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Portfolio Diversification with Tangible Assets

Updated July 2002. The stock market collapse has nearly everyone distressed and depressed. While tangible assets are not the complete solution to a troubled portfolio, they do offer a reasonable addition--and give dividends in the pleasure of holding them.

Background: Flows of investment monies are global.

To explain: Saudis receive oil payments in dollars. These Saudis buy dollar-denominated assets only if they believe the value of those US assets will rise. If they see the US returning to an economic slump, they will avoid all assets related to the US. So, upon receipt of payment in dollars, they--along most other foreign investors--will sell those dollars and buy a currency and related assets in an economy they believe to be on the rise. The result here in the USA is annoying: the dollar drops in value, stocks drop in value and, with the need to finance our looming deficit, even bonds may drop in value (albeit a bit less precipitously than stocks.)

Why are tangibles considered an asset diversification?

The reason is three-fold:

  1. Tangible assets are not currency specific.
    Named works of transportable art, antiques and fine objects enjoy a global marketplace:
    EXAMPLE:  Since it can be sold in an established marketplace in nearly any G8 country, a quality painting by a known artist with an auction track record doesn't fall victim to a declining dollar.

  2. Inflationary expectations raise the price of tangibles.
    The fall in the currency means that imported goods cost more; this is inflationary. What increases with inflation? Hard assets such as metals. So art objects and jewelry made with silver, gold and platinum tend to go up as inflationary fears increase, even in a foundering economy:
    EXAMPLE:  If you don't wish to transport your tangibles abroad to sell them, you can sell (trade) your Verdura gold jewelry or Zuni inlay silver here at home for more dollars because their intrinsic materials value will have appreciated.

  3. Long term profit potential of tangibles persists.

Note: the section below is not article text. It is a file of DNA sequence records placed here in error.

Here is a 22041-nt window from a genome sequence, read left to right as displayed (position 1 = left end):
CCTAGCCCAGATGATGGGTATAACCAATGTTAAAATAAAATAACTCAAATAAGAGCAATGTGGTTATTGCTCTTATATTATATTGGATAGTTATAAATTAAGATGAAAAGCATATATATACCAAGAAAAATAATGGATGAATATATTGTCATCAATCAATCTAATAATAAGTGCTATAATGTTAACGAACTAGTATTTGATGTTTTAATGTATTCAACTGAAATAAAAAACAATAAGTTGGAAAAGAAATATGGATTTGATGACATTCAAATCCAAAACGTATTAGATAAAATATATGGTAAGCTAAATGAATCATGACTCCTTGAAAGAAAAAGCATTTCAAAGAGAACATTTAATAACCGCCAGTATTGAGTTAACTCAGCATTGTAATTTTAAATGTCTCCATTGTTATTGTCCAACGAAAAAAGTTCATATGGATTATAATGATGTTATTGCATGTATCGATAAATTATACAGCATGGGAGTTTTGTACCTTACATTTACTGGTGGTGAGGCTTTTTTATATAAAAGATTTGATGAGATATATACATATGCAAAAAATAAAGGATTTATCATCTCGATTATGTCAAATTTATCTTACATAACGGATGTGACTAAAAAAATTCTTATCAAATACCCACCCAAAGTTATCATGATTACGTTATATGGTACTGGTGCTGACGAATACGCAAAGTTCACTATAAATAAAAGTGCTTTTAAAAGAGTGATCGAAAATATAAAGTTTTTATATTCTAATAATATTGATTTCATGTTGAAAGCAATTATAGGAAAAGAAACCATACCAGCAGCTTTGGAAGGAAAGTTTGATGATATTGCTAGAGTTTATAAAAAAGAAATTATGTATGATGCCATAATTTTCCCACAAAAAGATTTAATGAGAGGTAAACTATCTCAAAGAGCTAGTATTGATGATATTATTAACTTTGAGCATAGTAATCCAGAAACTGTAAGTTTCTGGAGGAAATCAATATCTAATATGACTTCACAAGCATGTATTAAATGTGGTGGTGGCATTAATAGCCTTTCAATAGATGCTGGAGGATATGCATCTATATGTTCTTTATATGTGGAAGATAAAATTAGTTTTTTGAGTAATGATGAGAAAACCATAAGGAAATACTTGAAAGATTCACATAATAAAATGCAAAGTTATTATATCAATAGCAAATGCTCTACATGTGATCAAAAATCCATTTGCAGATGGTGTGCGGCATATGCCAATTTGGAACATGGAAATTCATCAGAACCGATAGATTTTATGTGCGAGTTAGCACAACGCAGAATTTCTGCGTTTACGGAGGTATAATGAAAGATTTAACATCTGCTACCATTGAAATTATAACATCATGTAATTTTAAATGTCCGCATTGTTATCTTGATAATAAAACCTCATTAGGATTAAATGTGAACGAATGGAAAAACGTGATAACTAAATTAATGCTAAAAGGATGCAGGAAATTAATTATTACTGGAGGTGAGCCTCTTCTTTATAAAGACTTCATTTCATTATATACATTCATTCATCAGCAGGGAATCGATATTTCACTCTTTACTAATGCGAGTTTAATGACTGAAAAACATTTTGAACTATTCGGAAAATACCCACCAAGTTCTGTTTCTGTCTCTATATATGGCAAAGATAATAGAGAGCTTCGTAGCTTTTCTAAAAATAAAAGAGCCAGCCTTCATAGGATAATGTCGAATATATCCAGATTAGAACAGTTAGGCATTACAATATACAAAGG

Fine collectible objects retain the potential to increase in value as they become more recognized and valued by a broader audience:
    EXAMPLE:  If an artist of modest renown receives a museum retrospective or other major exhibition, the value of the artwork usually enjoys and often sustains a sharp increase in value.

Diversification: Don't Put All Your Eggs in One Basket

When structuring an investment portfolio, received wisdom declares it prudent to diversify. In a diversified portfolio, by definition, the various categories will out-perform or under-perform depending on the market environment. So, a diversified portfolio never truly maximizes on any given market; its structure is designed to perform modestly well in nearly all circumstances. Keeping 10-15% of total holdings in hard, transportable assets seems like a reasonable hedge against the deeping stock market correction or--in a different reality-- an overheating inflationary boom.

Short of having been positioned entirely in shorter maturity US government fixed-income securities, there was little to be done on the long side to compensate for this recent bursting of the stock market bubble. But at least I am enjoying what I perceive to be a modest appreciation in my 18th century Austrian writing desk and my walls of contemporary paintings as I watch the continued erosion of my increasingly modest equity portfolio.

Richard Mock pink shredded currency Money Lure Richard Mock shredded currency Money Lure

Richard Mock's "Money Lures" from:
"Show Me the Money, The Dollar as Art"
Exhibition 2002-2003 organized by
Board of Governors of the Federal Reserve System

In-depth fixed-income analytics & strategies see:
Kidder Reports

Jake Biddington's Collecting Series:
What's It Worth? Appraisals and Valuations
Investment Grade Contemporary Art
MORE Jake on Investing in Tangibles:
PPP Test: Judging Quality in Contemporary Art
Art, Time and Technology
American vs. European Paintings
Jake Biddington's Art as Entertainment
Jake Biddington's Vetted Antiques & Art Shows
Jake Biddington's Patent Numbers as a Dating Tool
Jake Biddington's Hard Assets as Portfolio Diversification
Jake Biddington's Buying Fine Jewelry at Auction
Jake Biddington's Long Term Investing
Jake Biddington's Short-Term Investing
Jake Biddington's The Craft of Art

Jake Biddington's BENTLEY Connoisseurs' Travel Series:
Art Tourism New York City 2005: Christo's Gates
Art Museums, Neighborhoods & Dining in Buenos Aires
Art and Touring along Italy's Amalfi Coast
Art Museums & Restaurants in Amsterdam
Cultural Touring along Spain's Costa del Sol
Art Touring in Lisbon
Art Touring in Milan
Art Touring in Antwerp
Art Touring in Barcelona
I-80 Park City to New York City Art & Antiques
Art Tourism New York City 2003 (Archive)
Art Tourism New York City 2002 (Archive)
Art & Wine in the Finger Lakes of New York State
Art & Antiques in Hudson, New York (Columbia County)
Art & Restaurants in Rome 2002 Update
Hartford & Wilton, Connecticut
San Francisco Jackson Square
New Hampshire Route 1A
Morris County, New Jersey

Contact Jake


Jake Biddington works on The Street and is responsible for the opinions & information in INVESTING. Young Jake, as he is known within the virtual BIDDINGTON clan, views tangibles such as fine art, antiques and jewelry as stores of value as viable as stocks or foreign currencies. He sees these items as another asset class in which to place one's money. To that end he keeps price histories and charting information on various categories of objects. He views some items as long term investments, others as items for a quick trade--and he even sees some as short sales.

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BIDDINGTON'S BENTLEY--Travel for the Art Connoisseur.  MY ART--Art for Kids.